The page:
Traditionally, the Church has given four reasons to pray:
- contrition (sorrow for sins)
- petition (for self and others)
When the Apostles asked Jesus how to pray, he said the Our Father:
- “hallowed be thy name…” = adoration
- no explicit thanks…
- “forgive us our trespasses…” = contrition
- “give us this day our daily bread, and lead us not into temptation…” = petition
I personally have no problems with 1-3, but I confess to major problems with #4, petition.
There are two points of view regarding petition as far as I can see:
- You are asking God to intervene in the world on your or someone else’s behalf; perhaps breaking natural laws.
- God, a being outside space and time, knew eternally that you would pray for x, and He has already factored that into His calculations when He created the universe. In other words, if you pray that Aunt Tillie gets cured of cancer, God knew that you would do that before the creation of the universe, and He factored your prayer into creation and the natural laws that led to Aunt Tillie’s illness. No need to intervene in the world and/or break natural laws.
I would agree with position #2. But exactly how that works seems to be a mystery. But of course it would be for a being who is trapped in time and space and trying to figure out how a being outside time and space operates. I’m not arrogant enough to claim that I understand God or His methods. See Isaiah: “My ways are far above your ways…”
It also seems to me that saying “It’s part of God’s plan” is not only illogical, but heretical. It denies free will. God may well have a “plan” (whatever that means), but at any given instant any person in the world is free to deviate from that plan. And to say that any deviation is PART of the plan is nonsensical. Again, it denies free will. God would have perfect knowledge of the “future” (of course to God, it’s NOT the future), but clearly evil caused by man’s will is not part of any divine plan. But that leaves evil caused by natural forces and laws (earthquakes, floods, disease, etc.) and no one has yet come up with a good explanation of why these things exist.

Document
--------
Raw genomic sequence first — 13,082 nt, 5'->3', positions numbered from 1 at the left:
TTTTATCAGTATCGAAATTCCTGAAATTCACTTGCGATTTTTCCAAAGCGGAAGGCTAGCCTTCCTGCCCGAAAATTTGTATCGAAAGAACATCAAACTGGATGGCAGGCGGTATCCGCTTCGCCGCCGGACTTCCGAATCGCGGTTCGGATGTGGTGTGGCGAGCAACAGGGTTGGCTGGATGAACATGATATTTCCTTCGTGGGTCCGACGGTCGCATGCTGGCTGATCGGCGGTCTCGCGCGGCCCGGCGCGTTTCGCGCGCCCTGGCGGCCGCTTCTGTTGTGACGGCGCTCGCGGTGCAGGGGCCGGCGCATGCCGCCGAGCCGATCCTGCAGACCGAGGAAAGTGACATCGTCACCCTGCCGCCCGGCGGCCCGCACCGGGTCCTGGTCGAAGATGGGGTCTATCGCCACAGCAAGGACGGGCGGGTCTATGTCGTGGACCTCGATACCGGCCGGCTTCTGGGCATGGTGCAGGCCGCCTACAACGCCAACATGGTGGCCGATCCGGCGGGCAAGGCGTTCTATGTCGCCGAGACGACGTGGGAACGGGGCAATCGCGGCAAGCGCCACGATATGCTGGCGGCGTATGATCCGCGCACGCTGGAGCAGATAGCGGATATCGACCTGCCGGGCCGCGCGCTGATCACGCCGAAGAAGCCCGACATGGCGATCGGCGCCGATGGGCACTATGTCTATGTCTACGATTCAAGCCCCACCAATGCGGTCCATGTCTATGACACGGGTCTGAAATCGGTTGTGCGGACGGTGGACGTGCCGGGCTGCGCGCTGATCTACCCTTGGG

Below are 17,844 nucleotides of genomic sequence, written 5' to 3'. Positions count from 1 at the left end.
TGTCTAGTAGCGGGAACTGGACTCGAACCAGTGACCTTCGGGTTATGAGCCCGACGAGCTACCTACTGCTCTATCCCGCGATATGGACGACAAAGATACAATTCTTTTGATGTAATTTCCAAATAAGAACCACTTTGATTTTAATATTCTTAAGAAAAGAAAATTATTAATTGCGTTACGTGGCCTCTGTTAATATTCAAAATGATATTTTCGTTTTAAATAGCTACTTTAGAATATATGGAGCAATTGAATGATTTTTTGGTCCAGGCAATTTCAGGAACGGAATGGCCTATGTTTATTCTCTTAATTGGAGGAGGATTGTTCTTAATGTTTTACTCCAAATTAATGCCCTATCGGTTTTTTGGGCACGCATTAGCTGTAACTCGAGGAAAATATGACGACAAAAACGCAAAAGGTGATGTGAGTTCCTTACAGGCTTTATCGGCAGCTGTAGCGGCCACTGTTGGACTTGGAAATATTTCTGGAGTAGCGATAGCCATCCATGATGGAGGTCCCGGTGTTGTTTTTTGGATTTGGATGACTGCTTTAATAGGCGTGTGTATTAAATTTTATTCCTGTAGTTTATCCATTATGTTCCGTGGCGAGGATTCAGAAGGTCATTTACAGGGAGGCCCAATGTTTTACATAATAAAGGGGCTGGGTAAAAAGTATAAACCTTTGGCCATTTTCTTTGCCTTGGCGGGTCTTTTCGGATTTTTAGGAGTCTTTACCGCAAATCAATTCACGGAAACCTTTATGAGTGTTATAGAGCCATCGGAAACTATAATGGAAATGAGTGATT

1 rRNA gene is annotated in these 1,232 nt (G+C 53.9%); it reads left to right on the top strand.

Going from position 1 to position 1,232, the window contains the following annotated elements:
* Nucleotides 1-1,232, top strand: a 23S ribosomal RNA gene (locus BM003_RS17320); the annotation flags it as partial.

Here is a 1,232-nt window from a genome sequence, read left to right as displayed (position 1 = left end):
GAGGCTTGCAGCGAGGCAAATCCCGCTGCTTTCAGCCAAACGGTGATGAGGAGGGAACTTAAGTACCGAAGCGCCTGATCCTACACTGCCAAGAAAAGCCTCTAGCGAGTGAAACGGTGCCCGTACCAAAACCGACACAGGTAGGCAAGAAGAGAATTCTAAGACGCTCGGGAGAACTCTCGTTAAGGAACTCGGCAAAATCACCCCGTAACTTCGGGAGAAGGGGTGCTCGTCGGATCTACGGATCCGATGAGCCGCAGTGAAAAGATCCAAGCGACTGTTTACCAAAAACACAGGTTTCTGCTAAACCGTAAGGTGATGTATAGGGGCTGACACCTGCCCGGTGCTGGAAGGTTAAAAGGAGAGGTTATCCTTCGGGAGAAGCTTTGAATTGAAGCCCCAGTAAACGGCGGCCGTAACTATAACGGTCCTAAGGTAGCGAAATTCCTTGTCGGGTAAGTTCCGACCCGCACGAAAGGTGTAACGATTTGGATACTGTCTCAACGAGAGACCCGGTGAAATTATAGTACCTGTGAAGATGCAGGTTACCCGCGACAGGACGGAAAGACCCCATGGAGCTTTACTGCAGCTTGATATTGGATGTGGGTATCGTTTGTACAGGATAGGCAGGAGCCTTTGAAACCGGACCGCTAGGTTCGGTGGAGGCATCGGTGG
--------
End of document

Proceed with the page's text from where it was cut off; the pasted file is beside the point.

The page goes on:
At least one other poster argued that you could confine petition to spiritual matters: “lead us not into temptation, but deliver us from evil…” but on the other hand “give us this day our daily bread…” certainly is material, and I don’t think there is any way around that. Other Biblical verses certainly imply material aid.
I agree with clarkgamble’s comment: God is immutable. Petition asks Him to change His mind. This seems contradictory–God cannot be both immutable and constantly changing His mind. But if you hold position #2 above, the problem is solved.
So does God answer prayers of petition? According to the Bible, yes. But how? We simply don’t know. (And to say that God answered MY prayer and got me a new job or saved me from the tornado is ignoring the fact that millions of other people also prayed for a new job or prayed to be spared from the tornado, and it didn’t happen.)